Bush Free Zone
The other day, I attended the Women Against Bush (WAB) gala event. I got lost looking for the dessert shop where it was being held, and so I didn’t observe the address by Arianna Huffington, which, I was informed by some guests, had been “empowering” and “inspirational.” Sorry I missed it because it must have been completely unlike any speech she had ever given.
Anyway, WABers lived up to their group’s sassy moniker and then some. The group was selling merchandise to raise money to oust Bush, including thong underwear that read, “Bush Free Zone,” boxers that urged, “Rise Up Against Bush,” and bumper stickers that read, “High Maintenance Women Demand More From A President.”
The group’s president, Caryn Schenewerk, dressed elegantly in a strapless black dress with two strings of pearls, was gregarious enough, as were the other WAB staffers, but I couldn’t shake the feeling that I was trapped in a strategy session of disgruntled Hillary Clinton interns.
I looked at the group’s sign-up sheet. “Wanted: Fun, fashionable, fed-up women whose bras are too attractive to burn. Prefer brunching to brow-beating, but willing to throw their cocktails in the face of oppression, sexism, and the lies that make up compassionate conservatism. Pull up a stool. We’re the women you’ve been looking for.”
The guys who had showed up were playing the sensitive male routine to the nines. Lots of thoughtful stroking of chin stubble, thick rimmed glasses, and turtleneck sweaters.
“Any woman who votes for Bush just doesn’t know the facts,” I heard one of these groveling sissy boys remark as I was making to leave. The woman he was talking to nodded enthusiastically, marveling at his sensitivity and understanding. Oh, get a room already!, I wanted to shout, but then thought better of it.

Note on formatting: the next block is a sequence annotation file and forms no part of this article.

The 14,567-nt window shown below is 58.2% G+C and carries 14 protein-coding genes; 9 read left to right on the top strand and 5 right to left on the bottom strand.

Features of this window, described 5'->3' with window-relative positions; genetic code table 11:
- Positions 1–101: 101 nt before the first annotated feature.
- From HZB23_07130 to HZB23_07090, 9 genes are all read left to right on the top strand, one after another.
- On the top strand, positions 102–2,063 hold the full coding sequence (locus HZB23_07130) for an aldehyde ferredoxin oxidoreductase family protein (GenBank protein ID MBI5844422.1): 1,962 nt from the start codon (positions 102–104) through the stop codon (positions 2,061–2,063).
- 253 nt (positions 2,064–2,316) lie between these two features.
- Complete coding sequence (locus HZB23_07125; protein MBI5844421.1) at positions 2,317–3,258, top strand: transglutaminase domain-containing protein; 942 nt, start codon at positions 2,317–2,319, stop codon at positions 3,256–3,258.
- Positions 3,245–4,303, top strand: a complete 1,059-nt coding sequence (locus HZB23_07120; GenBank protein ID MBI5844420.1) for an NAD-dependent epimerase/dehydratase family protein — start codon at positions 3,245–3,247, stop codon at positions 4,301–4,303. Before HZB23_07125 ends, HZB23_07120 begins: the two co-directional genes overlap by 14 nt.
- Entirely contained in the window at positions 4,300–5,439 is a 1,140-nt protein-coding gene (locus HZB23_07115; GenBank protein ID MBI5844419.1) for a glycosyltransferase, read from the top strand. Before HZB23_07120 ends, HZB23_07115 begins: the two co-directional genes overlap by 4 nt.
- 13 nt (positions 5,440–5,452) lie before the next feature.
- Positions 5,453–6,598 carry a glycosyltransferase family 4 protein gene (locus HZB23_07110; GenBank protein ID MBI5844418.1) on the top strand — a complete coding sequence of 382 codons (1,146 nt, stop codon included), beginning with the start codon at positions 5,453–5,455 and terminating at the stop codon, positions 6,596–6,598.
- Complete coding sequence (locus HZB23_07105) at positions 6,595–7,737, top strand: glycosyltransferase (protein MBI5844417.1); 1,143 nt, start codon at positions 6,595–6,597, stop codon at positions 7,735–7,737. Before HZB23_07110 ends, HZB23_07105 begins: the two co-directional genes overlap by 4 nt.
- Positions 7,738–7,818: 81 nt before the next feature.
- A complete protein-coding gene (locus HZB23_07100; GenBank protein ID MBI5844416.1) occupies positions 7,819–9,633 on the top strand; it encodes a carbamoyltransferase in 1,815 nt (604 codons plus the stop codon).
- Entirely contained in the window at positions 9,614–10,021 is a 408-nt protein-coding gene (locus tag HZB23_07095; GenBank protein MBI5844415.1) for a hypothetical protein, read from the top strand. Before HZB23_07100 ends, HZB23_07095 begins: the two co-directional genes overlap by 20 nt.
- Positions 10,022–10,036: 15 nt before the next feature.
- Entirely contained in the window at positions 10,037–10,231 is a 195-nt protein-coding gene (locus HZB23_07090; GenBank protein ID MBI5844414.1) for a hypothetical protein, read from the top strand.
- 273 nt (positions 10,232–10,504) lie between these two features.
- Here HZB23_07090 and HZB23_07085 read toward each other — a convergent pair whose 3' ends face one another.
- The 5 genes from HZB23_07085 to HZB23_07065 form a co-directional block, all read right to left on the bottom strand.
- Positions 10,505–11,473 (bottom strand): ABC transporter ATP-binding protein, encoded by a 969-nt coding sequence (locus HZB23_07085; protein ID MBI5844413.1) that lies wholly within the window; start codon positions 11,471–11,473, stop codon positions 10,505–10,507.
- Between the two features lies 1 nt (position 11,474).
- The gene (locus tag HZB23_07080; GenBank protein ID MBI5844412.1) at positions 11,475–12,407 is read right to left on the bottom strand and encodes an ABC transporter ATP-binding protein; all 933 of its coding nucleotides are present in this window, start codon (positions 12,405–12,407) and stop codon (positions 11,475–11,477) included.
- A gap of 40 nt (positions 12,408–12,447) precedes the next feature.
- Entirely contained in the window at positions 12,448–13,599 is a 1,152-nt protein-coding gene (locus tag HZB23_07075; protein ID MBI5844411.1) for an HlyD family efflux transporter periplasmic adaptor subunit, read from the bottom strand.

On my way to the convention yesterday, I met a young man who embodies so many of the traits that make our nation great. No foolin’.
“Hey, are you a Democrat?” he asked as he bounded up to me. He was wearing a winter jacket in the summer heat, always a good sign.
“Nope,” I said. “I’m a reporter.”
“Cool. I’m a rapper. My name is Intergalactic. How you doing?”
I told him I was lost.
“Don’t worry about it,” he said. “I’m homeless. I’m on my way to get a job. On the subway. I’d rather rap, but I’m homeless. I can prove it.” With that he pulled out a slip from a homeless shelter.
“Got some cash?” he asked. I hesitated. “I’ll rap for cash,” he offered. “I’m crazy hot.”
I thought about it for a second and decided I haven’t been doing my part for the arts lately. I pulled out a five dollar bill.
“Go for it,” I said.
“You may be lost/least there’s no frost. You may try/still you gonna die. You might think you’re in trouble again/least you ain’t no Republican.”
“Hold on,” I said. “No political stuff. I hate political raps.”
“I can do a rap about you,” he said. I nodded for him to continue.
“I’m so lucky I met this stupid white boy.”
“Hold on. Stupid?”
“Stupid in the ghetto is good. You didn’t know that? It means dope. I thought even white boys knew that. Don’t you got no Eminem records? Where you from anyway?”
“No,” I said. “I’m from New Hampshire. No cow jokes. Keep going.”
“I’m so lucky I met this stupid white boy/He ain’t just grampa’s toy/when girls see him they holla ‘Oh boy!’/he gave me money when I got no job/now I can ride the subway today/ which is dope cause my legs is tired.”
I figured that was enough, so I waved him off and gave him his five bucks.
“Thanks man, this is so great,” he said. “I knew a Democrat would set me up.”
“I’m not a Democrat,” I said.
“You are to me,” he said, as he headed for the subway.